There’s a certain nostalgia which attends the viewing of such mid 1980s films as John Huston’s Prizzi’s Honor (1985), Steven Spielberg’s The Color Purple (1985) or even Woody Allen's mellow-period Broadway Danny Rose (1984) and Hannah and Her Sisters (1986) – a nostalgia for that time when movies were in the literate and dramatic business of saying or doing one thing well. Because, like it or not, what defines the most contemporary style of popular movie blockbuster is the fact that it scrambles to say at least five things at once, often in a wildly contradictory way. Coherence, clarity, nuance, sureness of thematic purpose – mainstream cinema lost them as ideal goals somewhere around the late ‘70s.
Today, movies are calculated messes – trying to say everything possible to every imaginable audience member. Adrian Lyne’s Flashdance (1983) was probably the first film to perfect this method; but it has continued on through such seemingly diverse items as Purple Rain (1984), Ghostbusters (1984), Rocky IV (1985) and Weird Science. And while nostalgic critics – some of whose heads are still back in the Hollywood ‘50s – bemoan the fact that these movies don’t seem to make much old-fashioned sense, history pile-drives on regardless.
This is the popular cinema today: no longer classical narrative or realist, founded on a weird science of contriving films like all-purpose machines with interchangeable parts – a science that has its origins not in the fine traditions of literary or theatrically inspired film, but in the dirtier, freer, more dissociated spaces of the cheap, B grade movie genres going right back to at least the 1930s.
John Hughes’ Weird Science – a quantum leap beyond his already inventive but more determinedly sweet and charming teenpic classics like Sixteen Candles (1984) and The Breakfast Club (1985) – is a mindboggling, belief-defying film that gives the impression of having done away altogether with the conventional need for a script respecting the unities of time, space and character motivation. It comes across as either microwave-heated (based on an all-in recipe of jokes, hooks, clichés and previous filmic successes), or computer-generated.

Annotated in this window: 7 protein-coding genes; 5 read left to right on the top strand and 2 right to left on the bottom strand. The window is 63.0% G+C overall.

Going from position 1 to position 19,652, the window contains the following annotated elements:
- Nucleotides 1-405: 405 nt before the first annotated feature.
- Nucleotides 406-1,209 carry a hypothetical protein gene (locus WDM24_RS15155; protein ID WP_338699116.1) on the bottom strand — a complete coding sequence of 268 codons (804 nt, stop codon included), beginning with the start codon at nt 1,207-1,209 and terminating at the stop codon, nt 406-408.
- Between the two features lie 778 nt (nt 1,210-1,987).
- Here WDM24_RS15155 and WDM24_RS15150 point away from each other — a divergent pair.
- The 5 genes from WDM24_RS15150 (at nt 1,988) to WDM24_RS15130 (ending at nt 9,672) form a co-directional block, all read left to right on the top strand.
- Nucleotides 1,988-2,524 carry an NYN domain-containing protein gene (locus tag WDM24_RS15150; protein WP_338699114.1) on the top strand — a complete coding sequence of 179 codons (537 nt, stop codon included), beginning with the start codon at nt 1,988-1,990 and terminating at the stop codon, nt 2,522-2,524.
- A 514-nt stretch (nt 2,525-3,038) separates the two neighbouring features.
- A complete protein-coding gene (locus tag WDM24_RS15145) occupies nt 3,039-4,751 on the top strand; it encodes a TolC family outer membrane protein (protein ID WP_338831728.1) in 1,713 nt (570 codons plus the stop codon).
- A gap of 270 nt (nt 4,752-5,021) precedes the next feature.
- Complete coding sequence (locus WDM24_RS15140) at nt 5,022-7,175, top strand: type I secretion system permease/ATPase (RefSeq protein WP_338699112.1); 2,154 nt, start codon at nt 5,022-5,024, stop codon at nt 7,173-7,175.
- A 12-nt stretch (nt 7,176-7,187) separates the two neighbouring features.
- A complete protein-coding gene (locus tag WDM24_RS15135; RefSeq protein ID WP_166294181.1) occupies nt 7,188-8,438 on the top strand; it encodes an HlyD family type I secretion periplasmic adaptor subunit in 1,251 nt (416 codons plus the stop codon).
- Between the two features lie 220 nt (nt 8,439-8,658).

In fact, it’s a computer within the fiction that provides the magic carpet allowing both the two principal adolescent characters (Anthony Michael Hall as Gary and Ilan Mitchell Smith as Wyatt), and also the film itself, to leave reality well and truly behind – approximately one minute after the opening credits. A computer materialises the fantasy premise – an ideal woman, Kelly LeBrock as Lisa, who wants to do nothing more than eternally party – and from that point, Ms LeBrock herself can magically materialise anything else the movie feels it needs for second-to-second pep-ups.
Weird Science launches itself anew every few minutes. It’s the kind of contemporary film that has you shaking your head wondering what’s going to pop out next, and whether you’re going to survive it. Not only is Weird Science the ultimate teen movie – it’s got the wildest party, the stuffiest parents (and grandparents), two main guys (not just one) and hence two cute girlfriends, it outdoes all the classic scenes such as the after-party clean-up a split-second before the folks return home – but it also conjures up, at will, phantoms from various other youth genres as well: a space missile (sci-fi); a few colourful characters from Mad Max 2 (futuristic action road movie) and The Hills Have Eyes (cult gore horror film); not to mention dizzily surreal gags involving character transformations and time-space manipulations, claiming their inspiration somewhere between Saturday Night Live and Jerry Lewis. The amazing things that happen to Chet (Bill Paxton) are particularly memorable. It’s a garden-of-forking-paths movie with a cheeky trick ending and a host of loose ends it hopes you didn’t notice. (But what about the father with the bulk-erased brain, and the snap-frozen grandparents in the closet, and … ?)
So far, we might be watching a modern, youth-oriented, barf-out version of a classic anti-social B movie by Roger Corman, Edgar Ulmer, Samuel Fuller or Russ Meyer. Ah, but here’s where the balancing-act dexterity really shows itself, when we get into the tricky area of what this film might actually want to say, message-wise. Weird Science promises to be – and, on one level, actually is – the ultimate wish-fulfilment for teenage boys: the fantasy of an experienced woman who is a sex slave to two horny virgins. But … there’s no sex in it! It milks the fantasy and disavows it simultaneously (at the start, one guy falls asleep just before the big sex scene can happen; by the end, both guys have cute, normal and equally virginal girlfriends).
So it’s a dirty movie and a clean movie all at once – no mean feat. It’s even got a moral sense (the boys find themselves, grow up, learn responsibility), presumably to satisfy that sector of the audience demanding it (or assumed to exist, and assumed to be demanding it). At the end, we see this whole demented, yet consummately skilful, dissociative operation in a nutshell, when Kelly says: “I’m getting off just seeing you two guys straighten yourselves out!” – a somewhat strange but perfectly functioning mixture of unbridled sex-drive and civic-mindedness.
© Adrian Martin January 1986